maintained in the books of account.        He submitted that it is stated in the

narration that the income tax refund was Rs.1.67 crores and interest on IT

refund was Rs.0.47 crore. Accordingly, the Ld A.R submitted that there was no

intention to conceal the above said interest income in the return of income. He

further submitted that the assessee himself has given the details of bank account

to the AO during the course of assessment proceeding and when the mistake

was pointed out by the assessing officer, he immediately admitted the same and

agreed for the assessment of the interest income. By placing reliance on the
                                                              I.T.A. No.2590/Mum/2013

decision dated 25-09-2012 rendered by the Hon'ble Supreme Court in the case of

Price Waterhouse Coopers Pvt Ltd Vs. CIT (Appeal No.6924 -2012), the Ld A.R

submitted that the inadvertent mistakes shall not give rise to penalty. He further

submitted that the assessing officer has levied penalty @ 200% of the tax sought

to be evaded, which in any case, is on the higher side.

4.    The Ld D.R, on the contrary, submitted that the claim of inadvertent

mistake is not a proper explanation contemplated in sec. 271(1)(c) of the Act.

The assessee, having properly accounted the break up details of the income tax

refund, should not have omitted the same to include it in the total income.

Accordingly he submitted that the assessee has concealed the particulars of

income and also furnished inaccurate particulars of income and hence the Ld

CIT(A) was justified in confirming the penalty levied by the AO.

5.    We have heard the rival contentions and carefully perused the record.

There is no dispute with regard to the fact that the assessee has received refund

from income tax department and the said refund included interest amount of

Rs.47,21,056/- granted by the department. There is also no dispute that the

said interest is liable to be included in the total income of the assessee.     It is

also a fact that the assessee has given the break-up details of the income tax

refund in the narration shown for accounting the receipt. Hence, normally it

would not escape the attention of the person scrutinizing the books of account

for the purpose of computing the total income. Before us, the Ld A.R furnished a

copy of bank account as available in the ledger of the assessee to show that the

assessee has given the break-up details.      On verification of the same, it is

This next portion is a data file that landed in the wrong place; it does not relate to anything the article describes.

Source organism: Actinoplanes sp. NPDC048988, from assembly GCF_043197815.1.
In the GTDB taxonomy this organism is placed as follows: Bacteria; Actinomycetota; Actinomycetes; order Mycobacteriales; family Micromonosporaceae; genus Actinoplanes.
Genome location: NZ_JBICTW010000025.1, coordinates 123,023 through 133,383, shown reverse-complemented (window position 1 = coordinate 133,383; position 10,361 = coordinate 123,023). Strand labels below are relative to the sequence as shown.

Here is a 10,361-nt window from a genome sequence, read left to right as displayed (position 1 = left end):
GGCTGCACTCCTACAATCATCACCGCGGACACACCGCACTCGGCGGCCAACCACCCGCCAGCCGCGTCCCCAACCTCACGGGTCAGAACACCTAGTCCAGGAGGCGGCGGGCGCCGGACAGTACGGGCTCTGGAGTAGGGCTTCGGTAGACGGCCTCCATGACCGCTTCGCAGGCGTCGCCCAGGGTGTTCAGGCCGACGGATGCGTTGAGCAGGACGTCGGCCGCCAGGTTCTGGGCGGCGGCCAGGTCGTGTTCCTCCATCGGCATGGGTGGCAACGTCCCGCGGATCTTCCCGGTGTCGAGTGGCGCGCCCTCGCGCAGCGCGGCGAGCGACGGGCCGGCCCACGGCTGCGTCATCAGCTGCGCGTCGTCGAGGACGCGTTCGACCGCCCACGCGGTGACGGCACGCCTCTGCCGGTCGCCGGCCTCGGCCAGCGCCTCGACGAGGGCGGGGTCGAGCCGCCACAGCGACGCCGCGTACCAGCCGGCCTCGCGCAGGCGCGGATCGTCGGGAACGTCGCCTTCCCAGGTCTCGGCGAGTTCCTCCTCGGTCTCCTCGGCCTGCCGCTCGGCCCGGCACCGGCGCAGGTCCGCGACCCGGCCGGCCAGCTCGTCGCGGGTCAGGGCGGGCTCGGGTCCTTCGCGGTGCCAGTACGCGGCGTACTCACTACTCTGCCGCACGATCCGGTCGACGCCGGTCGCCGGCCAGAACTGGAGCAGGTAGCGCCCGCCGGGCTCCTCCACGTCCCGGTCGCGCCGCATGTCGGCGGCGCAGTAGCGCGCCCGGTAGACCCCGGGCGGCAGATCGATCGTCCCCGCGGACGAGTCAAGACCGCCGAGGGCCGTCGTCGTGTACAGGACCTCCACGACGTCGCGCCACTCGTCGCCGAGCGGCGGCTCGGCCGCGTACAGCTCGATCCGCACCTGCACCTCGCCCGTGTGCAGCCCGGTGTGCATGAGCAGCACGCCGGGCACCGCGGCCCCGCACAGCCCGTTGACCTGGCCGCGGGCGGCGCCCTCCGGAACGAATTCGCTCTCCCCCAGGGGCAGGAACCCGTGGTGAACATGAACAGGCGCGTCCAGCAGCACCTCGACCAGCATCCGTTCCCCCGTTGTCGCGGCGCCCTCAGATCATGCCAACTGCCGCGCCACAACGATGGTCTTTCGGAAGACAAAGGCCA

noticed that the assessee has given the break-up details in the narration portion.
                                                                I.T.A. No.2590/Mum/2013

According to the assessee, the details of bank account was furnished to the AO

and from that details only, the AO has found out that the assessee has received


6.     Under double entry system, if the cheque received from the department is

debited to the Bank account, then a corresponding credit should be given to

some other account.     In that system, normally the interest receipt is directly

credited to the "Interest receipt" account. Hence, a specific query was put to the

Ld A.R to find out as to how the Credit entry was accounted.            The Ld A.R

submitted that the corresponding credit entry was made in the Capital account of

the assessee. Then the ld A.R was asked to furnish copy of Capital account.

Though the Ld A.R agreed to furnish the same, but till date we have not received

it.   We notice that the assessee has maintained the books of account in a

Computer system.      Hence, normally the same narration given in the bank

account (containing break-up details) shall find place in the Capital account also.

It is also in the common knowledge of every body that the total income of any

person is computed for filing return of income only after analysing the Capital

account.    Hence, it is hard to accept that the assessee has committed

inadvertent mistake by not including the interest income in the computation of

the total income.

7.     The Ld A.R placed reliance on the decision rendered by the Hon'ble

Supreme Court in the case of Price Waterhouse Coopers Pvt Ltd (supra). The

following observations show that it was an exceptional case:-

       "20. We are of the opinion, given the peculiar facts of this case, that the
       imposition of penalty on the assessee is not justified. We are satisfied
       that the assessee had committed an inadvertent and bona fide error and
                                                             I.T.A. No.2590/Mum/2013

      had not intended to or attempted to either conceal its income or furnish
      inaccurate particulars."

In the above said case, other evidences showed that assessee had committed

inadvertent mistake and it did not intend to conceal the income.         Following